All the way to Memphis: American six-stringer shines in the light of blues giants he’s bound to join.
Being blind, Macon-based guitarist Stuckey knows his way around penumbral world, and 2010’s "The Shadow Sound" provided a convincing snapshot of his abilities, but this album’s title has a fresh connotation to it, referring to the legendary Tennessee studio where many a classic was preserved for posterity and where Joey took his trio to to play an invigorating mix of originals and covers. More so, there are two mixes of the record available: stereo and mono, the latter taking the fuzzy edge off lead single “You’re So Wrong” – with an outlook of the locale included – for a more focused punch and reining in other numbers’ effervescence. So yes, the balance is nigh on perfect here, in both space and time.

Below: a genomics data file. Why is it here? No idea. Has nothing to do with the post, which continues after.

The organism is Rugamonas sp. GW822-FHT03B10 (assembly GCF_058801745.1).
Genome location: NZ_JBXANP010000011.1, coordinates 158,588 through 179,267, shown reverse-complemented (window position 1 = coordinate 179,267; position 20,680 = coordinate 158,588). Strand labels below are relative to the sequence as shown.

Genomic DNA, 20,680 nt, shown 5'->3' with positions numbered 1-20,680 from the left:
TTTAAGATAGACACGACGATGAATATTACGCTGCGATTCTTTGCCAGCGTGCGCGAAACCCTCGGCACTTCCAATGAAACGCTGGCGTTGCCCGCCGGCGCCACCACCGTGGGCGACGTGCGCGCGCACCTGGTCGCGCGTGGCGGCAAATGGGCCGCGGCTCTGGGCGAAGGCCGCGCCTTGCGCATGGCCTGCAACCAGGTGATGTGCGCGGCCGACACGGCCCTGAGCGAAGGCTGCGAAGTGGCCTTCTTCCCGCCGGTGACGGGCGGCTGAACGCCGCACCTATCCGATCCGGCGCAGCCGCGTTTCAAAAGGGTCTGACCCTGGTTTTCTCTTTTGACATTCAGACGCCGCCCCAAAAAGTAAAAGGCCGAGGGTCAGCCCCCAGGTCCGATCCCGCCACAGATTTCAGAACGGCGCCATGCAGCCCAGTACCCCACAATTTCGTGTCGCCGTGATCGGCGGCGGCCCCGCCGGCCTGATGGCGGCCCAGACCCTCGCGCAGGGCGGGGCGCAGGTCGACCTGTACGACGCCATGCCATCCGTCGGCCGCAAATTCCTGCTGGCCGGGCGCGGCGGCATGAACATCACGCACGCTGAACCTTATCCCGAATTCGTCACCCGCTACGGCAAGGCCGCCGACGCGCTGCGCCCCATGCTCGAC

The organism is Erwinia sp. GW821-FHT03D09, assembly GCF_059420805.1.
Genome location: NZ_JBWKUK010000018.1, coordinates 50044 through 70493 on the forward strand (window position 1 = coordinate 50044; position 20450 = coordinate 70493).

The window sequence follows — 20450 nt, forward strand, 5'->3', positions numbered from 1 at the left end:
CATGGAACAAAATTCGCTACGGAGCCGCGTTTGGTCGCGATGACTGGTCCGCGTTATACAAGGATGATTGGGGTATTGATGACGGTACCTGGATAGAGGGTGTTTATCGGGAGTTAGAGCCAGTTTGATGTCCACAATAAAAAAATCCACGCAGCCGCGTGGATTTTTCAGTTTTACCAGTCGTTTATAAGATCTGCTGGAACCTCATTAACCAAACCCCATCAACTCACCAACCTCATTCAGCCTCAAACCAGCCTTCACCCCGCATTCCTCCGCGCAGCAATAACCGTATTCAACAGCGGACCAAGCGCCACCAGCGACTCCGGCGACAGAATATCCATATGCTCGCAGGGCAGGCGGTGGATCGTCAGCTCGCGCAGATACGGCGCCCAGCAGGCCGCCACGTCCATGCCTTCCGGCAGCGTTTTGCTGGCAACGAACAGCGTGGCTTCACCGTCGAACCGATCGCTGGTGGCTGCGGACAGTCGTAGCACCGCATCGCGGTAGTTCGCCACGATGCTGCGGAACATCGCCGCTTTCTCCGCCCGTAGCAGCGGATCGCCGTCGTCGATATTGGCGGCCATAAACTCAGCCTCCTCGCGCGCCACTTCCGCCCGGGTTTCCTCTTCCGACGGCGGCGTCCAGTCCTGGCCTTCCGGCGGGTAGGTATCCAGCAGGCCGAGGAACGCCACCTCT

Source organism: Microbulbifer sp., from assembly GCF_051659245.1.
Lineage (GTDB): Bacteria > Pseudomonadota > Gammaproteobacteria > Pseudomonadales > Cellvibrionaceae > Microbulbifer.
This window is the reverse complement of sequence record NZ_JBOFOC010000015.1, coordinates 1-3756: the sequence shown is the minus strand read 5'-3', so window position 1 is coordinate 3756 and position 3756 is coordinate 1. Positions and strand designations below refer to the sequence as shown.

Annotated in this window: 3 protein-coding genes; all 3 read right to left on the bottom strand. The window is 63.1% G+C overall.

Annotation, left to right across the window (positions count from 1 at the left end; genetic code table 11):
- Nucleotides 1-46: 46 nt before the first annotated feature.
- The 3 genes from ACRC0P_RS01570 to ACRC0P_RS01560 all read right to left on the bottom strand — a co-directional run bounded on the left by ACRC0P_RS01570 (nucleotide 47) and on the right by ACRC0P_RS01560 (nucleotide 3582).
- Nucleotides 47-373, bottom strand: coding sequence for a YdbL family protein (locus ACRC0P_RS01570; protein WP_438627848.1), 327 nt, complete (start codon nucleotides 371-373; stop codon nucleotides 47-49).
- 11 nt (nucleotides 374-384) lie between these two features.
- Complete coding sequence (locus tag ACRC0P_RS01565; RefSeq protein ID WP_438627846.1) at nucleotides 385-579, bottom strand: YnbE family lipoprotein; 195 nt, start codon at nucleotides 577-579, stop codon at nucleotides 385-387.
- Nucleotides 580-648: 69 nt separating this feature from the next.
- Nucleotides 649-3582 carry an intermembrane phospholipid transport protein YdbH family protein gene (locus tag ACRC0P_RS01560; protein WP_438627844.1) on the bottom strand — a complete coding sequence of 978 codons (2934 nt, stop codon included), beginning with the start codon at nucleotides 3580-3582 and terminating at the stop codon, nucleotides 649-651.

By repurposing a couple of earlier cuts for the new context, the artist was able to further polish the pop-minded “Still Me, Sane & Free” and, finally, electrify “Truth Is A Misty Mountain” which previously existed in a purely acoustic form and infuse it with jazzy airiness. Yet Stuckey’s take on Van The Man’s “Domino” contrasts instrumental crunch with a supple-to-rasp vocal delivery before the same funk approach – emphasizing the spare rhythm laid down by Charles Arnold’s drums and Nestor Jaenz’s bass – is applied to the soulful “Trouble Comes In Threes” that’s enhanced with Randall Bramblett’s Hammond and given a blistering guitar solo.
Brass and children’s choir flesh out “Ain’t It Good To Be In Love” in the most glorious way, as do Joey’s tastiest riff and handclaps, and the echoes of a certain Al Green classic, while the double-tracked guitar drive the roaring version of “Whippin’ Post” beyond the pale, towards the gates of greatness Joey Stuckey’s been looking for for years now. A little more effort, and he’ll make it.